This session discusses how you might be exposed to bloodborne pathogens (BBP) and infectious diseases, how you can protect yourself from exposure, and how to clean up and properly dispose of blood or bodily fluids. Employees most likely to be exposed include first-aid responders, janitorial and maintenance personnel, and workers assigned to clean up after an industrial accident. Even if your job does not normally expose you to blood or bodily fluids, this session is helpful to raise your awareness of bloodborne pathogens, to understand why you should not come in contact with them, and to understand that it is important to report spills of blood or bodily fluids so that they can be cleaned up safely.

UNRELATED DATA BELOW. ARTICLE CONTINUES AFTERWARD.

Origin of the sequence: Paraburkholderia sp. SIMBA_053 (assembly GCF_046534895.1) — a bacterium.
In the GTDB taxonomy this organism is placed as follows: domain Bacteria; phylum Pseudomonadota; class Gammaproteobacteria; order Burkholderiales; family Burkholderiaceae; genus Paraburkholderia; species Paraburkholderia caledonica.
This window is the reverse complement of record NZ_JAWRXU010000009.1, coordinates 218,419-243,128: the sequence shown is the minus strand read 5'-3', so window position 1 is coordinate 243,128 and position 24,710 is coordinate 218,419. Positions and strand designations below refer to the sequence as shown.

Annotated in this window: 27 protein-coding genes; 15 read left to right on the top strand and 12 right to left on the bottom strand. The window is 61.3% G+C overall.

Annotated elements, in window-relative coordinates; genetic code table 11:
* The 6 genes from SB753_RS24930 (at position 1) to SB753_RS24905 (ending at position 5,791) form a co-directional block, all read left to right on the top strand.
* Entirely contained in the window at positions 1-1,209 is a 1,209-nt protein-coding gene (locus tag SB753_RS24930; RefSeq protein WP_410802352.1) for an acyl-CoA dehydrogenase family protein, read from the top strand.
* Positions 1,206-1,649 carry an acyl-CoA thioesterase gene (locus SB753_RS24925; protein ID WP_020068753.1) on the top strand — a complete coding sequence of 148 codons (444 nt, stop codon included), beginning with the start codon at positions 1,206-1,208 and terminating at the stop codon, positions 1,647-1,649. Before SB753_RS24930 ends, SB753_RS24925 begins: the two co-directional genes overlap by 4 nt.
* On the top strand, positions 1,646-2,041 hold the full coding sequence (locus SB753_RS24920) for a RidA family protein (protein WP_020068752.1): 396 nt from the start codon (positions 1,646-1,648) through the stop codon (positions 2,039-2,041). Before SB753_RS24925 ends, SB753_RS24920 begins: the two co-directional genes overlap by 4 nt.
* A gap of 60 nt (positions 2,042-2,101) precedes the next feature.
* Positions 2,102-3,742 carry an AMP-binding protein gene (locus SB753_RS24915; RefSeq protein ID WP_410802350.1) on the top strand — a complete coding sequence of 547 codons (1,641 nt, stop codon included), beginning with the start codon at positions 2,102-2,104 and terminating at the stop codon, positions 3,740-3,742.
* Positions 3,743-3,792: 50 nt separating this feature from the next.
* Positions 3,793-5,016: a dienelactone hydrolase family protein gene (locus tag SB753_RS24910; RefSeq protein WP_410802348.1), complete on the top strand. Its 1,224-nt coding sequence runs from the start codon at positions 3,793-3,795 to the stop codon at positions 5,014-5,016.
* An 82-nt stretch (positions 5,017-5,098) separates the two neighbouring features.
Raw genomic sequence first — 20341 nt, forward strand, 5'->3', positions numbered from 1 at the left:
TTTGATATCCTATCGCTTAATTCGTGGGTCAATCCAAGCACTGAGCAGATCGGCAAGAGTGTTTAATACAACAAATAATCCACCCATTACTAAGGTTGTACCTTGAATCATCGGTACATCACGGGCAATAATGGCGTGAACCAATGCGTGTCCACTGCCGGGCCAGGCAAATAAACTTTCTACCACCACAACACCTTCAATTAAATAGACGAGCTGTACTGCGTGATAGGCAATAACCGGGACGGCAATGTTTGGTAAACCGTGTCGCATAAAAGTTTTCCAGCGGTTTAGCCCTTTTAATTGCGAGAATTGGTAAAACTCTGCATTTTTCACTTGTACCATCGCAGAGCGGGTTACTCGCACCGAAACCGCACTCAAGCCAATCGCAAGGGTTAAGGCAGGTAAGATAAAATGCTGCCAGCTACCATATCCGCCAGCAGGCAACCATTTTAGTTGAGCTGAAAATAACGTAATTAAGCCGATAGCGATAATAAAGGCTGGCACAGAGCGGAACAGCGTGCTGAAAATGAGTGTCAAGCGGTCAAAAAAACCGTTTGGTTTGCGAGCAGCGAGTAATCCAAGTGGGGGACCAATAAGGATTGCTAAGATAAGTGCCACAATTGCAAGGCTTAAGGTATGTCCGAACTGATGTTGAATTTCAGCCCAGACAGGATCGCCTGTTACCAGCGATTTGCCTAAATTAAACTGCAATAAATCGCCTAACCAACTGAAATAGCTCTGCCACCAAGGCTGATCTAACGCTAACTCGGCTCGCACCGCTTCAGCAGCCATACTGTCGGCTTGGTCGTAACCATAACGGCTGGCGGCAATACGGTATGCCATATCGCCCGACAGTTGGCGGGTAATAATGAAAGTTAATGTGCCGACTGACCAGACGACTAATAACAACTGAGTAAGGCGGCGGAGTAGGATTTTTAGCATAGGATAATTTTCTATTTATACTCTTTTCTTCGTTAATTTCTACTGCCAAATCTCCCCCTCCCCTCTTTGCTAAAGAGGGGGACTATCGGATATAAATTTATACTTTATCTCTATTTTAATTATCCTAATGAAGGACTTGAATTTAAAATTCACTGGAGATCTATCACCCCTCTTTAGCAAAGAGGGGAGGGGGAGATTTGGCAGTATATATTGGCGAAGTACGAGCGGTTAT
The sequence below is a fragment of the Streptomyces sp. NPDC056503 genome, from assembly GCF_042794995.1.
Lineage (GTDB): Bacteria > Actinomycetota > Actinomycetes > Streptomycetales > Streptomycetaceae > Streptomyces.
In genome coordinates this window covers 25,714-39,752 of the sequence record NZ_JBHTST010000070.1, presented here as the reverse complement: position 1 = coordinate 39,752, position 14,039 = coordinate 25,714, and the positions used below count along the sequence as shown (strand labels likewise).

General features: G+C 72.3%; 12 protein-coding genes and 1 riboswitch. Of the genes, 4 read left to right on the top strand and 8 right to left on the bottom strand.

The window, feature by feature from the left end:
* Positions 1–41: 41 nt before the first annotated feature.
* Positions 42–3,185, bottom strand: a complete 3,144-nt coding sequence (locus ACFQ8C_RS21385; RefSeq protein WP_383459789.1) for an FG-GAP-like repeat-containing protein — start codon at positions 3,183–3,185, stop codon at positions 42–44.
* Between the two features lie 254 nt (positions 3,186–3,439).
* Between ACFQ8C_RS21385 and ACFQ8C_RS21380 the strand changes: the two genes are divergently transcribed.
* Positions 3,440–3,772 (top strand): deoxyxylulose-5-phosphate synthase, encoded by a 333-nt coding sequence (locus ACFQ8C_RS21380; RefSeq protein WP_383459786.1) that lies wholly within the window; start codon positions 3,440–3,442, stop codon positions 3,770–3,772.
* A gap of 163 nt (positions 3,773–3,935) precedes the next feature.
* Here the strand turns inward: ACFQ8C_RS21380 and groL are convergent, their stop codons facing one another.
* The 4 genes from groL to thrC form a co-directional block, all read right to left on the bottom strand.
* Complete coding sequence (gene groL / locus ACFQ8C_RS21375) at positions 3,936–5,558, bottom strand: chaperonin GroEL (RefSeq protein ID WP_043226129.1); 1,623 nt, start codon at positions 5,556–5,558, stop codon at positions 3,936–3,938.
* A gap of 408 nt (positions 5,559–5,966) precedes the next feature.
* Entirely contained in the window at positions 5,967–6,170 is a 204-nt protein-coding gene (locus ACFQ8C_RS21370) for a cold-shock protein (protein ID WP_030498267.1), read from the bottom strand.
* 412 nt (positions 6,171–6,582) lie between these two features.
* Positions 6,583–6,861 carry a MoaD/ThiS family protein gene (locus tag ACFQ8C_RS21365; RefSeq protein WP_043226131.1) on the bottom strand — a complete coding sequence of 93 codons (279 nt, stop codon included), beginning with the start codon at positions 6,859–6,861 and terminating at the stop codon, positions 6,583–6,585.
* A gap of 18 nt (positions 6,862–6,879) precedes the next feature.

Why “Avoiding Exposure to Bloodborne Pathogens” Matters:
Millions of people in the United States are living with human immunodeficiency virus (HIV) and other bloodborne diseases;
Tens of thousands are newly infected each year;
The age range with the highest numbers of BBPs is 20 to 50, or in other words, working people;
More than 15,000 Americans die of acquired immunodeficiency syndrome (AIDS) each years; and
Exposure to infected blood could lead to HIV or other bloodborne diseases.
- Identify potential sources of exposure to bloodborne pathogens in the workplace.
- Describe the characteristics and symptoms of bloodborne diseases.
- Implement controls to protect yourself from exposure.
- Respond appropriately to an exposure incident.